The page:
What is a Plan Check?

A jurisdiction reviews and makes comments on permit applications and building plans through a process called a plan check. Plan checks can occur over-the-counter or through submittals which are processed differently in varying jurisdictions.

A plan check is conducted by a plan reviewer, a third-party consultant or a person employed by the city to review code compliance of proposed designs. Plan reviewers examine permit applications, construction drawings, material samples, and more.

During a plan check, a plan reviewer provides comments on proposed plans to mark changes that must be made for the plans to comply with health and safety regulations. For example, a plan reviewer may make a comment requiring that a material be changed in a building plan because it poses a fire hazard.

Once the initial plan check is completed and comments are sent to the applicant, a re-check is usually required so that a plan reviewer can ensure that all comments have been addressed. When plans are fully compliant and acceptable for construction, the plan reviewer can approve it for fees to be paid and a permit to be issued.


What are Pre-Submittal Reviews?

A pre-submittal review is a meeting between applicants and city representatives that gives the two sides a chance to discuss a project prior to the official application process. During a pre-submittal review, the applicants can ask questions and receive information on requirements, allowing them to have a more comprehensive understanding of what to expect during the application process.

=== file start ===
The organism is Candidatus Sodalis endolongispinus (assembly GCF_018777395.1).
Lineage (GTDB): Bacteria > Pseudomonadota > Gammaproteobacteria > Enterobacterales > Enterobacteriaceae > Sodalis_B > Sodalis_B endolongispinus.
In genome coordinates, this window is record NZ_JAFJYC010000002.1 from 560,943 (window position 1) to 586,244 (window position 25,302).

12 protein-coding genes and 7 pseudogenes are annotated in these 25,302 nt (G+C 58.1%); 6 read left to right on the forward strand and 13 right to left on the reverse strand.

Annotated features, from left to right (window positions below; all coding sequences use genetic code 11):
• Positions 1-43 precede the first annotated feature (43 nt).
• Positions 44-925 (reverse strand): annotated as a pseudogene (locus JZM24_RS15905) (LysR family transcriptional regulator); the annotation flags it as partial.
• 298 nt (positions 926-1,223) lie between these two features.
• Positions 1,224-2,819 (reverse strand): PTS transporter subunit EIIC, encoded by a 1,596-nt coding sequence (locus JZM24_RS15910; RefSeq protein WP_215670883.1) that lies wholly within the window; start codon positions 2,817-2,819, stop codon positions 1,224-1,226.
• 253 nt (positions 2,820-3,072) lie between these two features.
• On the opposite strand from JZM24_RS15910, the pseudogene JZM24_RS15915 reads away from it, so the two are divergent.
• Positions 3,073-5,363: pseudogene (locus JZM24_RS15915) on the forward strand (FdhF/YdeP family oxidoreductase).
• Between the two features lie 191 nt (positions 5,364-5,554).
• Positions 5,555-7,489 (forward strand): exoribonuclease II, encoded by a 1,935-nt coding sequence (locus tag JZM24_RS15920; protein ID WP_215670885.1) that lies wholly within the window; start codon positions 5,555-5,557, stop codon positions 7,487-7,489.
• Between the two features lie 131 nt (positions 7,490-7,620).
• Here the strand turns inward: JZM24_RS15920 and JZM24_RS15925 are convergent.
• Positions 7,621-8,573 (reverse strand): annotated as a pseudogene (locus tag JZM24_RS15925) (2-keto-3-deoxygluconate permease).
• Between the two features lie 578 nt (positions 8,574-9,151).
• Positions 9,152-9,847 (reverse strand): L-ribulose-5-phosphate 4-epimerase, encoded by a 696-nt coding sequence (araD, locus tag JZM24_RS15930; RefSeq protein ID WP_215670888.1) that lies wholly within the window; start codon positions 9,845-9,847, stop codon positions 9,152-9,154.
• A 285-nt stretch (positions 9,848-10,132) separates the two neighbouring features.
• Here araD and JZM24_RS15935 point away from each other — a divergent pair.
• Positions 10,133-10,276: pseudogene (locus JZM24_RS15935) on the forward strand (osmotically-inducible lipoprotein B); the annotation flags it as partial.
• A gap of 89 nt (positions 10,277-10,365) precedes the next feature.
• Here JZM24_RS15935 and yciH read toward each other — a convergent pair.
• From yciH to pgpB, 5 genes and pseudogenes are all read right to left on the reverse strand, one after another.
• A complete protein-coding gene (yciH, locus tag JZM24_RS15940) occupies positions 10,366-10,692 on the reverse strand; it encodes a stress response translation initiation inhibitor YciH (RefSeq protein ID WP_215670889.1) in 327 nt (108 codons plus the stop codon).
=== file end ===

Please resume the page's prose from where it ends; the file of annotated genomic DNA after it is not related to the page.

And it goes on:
Pre-submittal reviews often take place with complex or high-profile projects. For example, a project involving a ground-up build of a car dealership would be a great scenario for such a review. A project of this scope is more complex in nature due to the large size and strict zoning requirements. In this scenario, the applicants will likely have many questions about zoning, operation restrictions, planning implications, service requirements and much more. The city’s responses to the applicants’ questions will better guide how they design their project.

In addition to helping applicants understand requirements better, pre-submittal reviews can be beneficial to city representatives. Pre-submittal reviews give plan reviewers a heads-up that they will be receiving a large project, so that they are better prepared and understand what to expect.


Over-the-Counter Plan Checks

Over-the-counter plan checks are typically permitted on simpler projects with little to no structural changes planned. For example, a project may include switching out fixtures and doing an interior paint job. A project of this scope would likely be handled over-the-counter. This means that the plan check will be reviewed on the spot by a plan reviewer and will be shorter in duration with comments or RTI being issued at the end.


Walk-in Submittals

A walk-in submittal, on the other hand, is usually required for large, complex projects. Review times for submittals typically last several weeks. A project such as a tenant-improvement or ground-up development that’s over 10,000 square feet would require a submittal due to the amount of review-time required to assess every detail.